By Rowan Lees
Ghetts caused shockwaves at the end of August with the release of the ‘Black Rose’ video, beginning with a heartbreaking sample of his daughter asking “Daddy, how comes there’s no dolls that look like me in the shop?” the song and video go on to heartfully explain and explore the sensitive issue of colourism in black communities.
It seemed a world away from the blind aggression of 2015’s 653 EP, a dream team collaboration with producer Rudekid that shook up the grime scene, demonstrating Ghetts’ incredible technique and a warranted cockiness – “If I say I’m the best in a room full of MCs who’s got a problem with that?”. ‘Black Rose’ suggested that the sequel to his seminal debut album Ghetto Gospel might change a few conceptions of the MC whose moments of rage and aggression have been his most famous, just ask Carlos.
The album has an abundance of soul, gospel tunes provided by the Ghetto Gospel Choir, plus RnB angled tunes like ‘Purple Sky’ and ‘No Love’. In a personal favourite, the contemplative centre of the album ‘Spiritual Warfare’, Leah McFall and Jordy bring us beautifully contrasted and entangled vocal tones before Ghetts tears into a three minute meditation on traversing his life on the London roads while the cross on his car’s rear-view mirror reminds him of his religious responsibilities.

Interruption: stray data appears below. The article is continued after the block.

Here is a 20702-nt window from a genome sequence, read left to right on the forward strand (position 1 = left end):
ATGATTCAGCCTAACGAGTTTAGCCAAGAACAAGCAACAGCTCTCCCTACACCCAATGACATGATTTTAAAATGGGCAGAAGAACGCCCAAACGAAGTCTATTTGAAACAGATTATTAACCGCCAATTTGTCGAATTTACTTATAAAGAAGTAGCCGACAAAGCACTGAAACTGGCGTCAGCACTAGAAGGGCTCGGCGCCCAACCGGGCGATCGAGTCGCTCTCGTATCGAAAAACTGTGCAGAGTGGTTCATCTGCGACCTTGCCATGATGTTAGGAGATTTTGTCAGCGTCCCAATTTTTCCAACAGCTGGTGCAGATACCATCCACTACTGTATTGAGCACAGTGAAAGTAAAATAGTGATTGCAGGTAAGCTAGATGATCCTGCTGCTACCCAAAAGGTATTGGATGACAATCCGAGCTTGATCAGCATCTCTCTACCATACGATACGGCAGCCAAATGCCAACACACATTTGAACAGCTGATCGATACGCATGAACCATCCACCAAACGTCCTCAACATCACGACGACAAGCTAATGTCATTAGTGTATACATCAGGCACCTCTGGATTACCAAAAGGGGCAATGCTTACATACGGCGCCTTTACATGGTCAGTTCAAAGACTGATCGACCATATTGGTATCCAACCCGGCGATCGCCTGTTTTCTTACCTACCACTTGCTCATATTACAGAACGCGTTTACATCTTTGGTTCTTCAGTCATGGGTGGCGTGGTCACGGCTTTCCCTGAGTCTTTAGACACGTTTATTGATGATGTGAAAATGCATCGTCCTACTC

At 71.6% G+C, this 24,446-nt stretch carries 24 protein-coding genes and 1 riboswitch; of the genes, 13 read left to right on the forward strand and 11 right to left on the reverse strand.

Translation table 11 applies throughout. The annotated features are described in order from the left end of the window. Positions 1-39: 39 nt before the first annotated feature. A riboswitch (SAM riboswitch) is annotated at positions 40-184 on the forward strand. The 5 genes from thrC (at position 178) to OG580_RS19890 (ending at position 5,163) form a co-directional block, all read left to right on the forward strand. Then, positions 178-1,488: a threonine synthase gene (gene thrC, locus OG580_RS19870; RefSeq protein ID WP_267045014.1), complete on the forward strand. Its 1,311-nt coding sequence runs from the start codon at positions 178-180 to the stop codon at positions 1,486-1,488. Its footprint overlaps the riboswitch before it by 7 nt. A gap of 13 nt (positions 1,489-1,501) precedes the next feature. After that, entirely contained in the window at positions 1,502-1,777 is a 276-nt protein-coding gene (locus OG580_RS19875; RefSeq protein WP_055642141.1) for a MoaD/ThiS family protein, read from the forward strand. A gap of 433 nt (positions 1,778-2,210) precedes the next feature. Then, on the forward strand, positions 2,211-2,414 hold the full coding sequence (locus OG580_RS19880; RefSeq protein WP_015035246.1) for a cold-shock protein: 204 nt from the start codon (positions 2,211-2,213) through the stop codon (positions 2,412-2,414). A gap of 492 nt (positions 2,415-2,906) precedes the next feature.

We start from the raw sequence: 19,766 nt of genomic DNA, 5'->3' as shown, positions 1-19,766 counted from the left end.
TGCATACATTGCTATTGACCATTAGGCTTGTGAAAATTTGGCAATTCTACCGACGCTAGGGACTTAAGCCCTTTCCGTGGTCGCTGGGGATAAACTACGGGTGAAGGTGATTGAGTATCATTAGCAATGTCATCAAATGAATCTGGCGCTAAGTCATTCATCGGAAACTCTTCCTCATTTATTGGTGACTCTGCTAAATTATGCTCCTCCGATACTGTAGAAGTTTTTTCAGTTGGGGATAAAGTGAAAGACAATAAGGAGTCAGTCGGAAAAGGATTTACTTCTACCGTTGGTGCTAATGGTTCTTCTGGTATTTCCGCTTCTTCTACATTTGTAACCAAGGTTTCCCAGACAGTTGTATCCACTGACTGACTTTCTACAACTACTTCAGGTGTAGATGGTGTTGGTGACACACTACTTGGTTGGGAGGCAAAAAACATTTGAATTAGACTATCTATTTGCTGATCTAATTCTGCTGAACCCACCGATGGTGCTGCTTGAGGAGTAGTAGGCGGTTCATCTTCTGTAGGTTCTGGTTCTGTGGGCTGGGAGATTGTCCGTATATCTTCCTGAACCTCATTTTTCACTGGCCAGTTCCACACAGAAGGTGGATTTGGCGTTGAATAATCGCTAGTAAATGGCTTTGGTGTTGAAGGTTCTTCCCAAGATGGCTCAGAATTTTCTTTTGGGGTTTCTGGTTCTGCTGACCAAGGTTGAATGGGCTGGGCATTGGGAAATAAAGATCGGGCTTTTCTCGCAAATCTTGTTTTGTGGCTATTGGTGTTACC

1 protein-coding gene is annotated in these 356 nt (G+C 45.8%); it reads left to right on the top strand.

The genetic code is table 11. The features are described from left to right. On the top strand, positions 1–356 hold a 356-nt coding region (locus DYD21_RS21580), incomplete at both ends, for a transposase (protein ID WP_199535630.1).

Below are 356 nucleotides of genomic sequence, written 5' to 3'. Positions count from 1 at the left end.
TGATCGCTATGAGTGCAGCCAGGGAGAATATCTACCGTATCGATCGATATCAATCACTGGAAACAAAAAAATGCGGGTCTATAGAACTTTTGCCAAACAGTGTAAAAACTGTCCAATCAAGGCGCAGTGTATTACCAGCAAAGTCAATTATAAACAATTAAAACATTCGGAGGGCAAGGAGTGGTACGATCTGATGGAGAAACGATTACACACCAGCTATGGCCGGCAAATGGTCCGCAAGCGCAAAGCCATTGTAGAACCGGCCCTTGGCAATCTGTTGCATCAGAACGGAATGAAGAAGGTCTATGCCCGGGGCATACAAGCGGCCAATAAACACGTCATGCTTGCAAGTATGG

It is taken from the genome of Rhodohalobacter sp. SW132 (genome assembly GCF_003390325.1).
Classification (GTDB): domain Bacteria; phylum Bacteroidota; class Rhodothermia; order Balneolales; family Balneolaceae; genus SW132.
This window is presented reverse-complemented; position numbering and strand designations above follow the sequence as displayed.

The real strength of this album is in its adaptability though, as soon as ‘Spiritual Warfare’ fades out we are met with Kenny Allstar’s booming voice on ‘Houdini’ where Suspect delivers some viscerally threatening lyrics on his feature. This is where we see the stage-show Ghetts that shone on 653 EP, assisted by an all-star cast with the likes of Little Simz, President T and Chip, his impeccable and satisfying wordplay come to the fore. ‘Shellington Crescent’ with Chip in particular pits two of grime’s top talents against each other, the chemistry and flow of their back to back bars building to such an intoxicating climax of machismo Ghetts starts boasting about his ambidexterity with guns.
Contrast that with the empathic and deeply considerate manner of song writing shown in ‘Jess song’, written for a friend suffering from cancer, since passed away. Or ‘Window Pain’, dealing with the heartbreaking deaths of young men in London gangs from the perspective of a mother.
The long awaited album is a satisfying, full, and exciting experience for listeners old and new. It’s a testament to both the ingenuity and the longevity of Ghetts’ craft that longtime listeners of over 15 years can enjoy the same songs as the fresh ears that might find their way to this record. Great care is taken with sound design, with the flow of songs from one to the next; there is a sense that this project was a labour of great love from a great artist and his collaborators. Well worth a listen.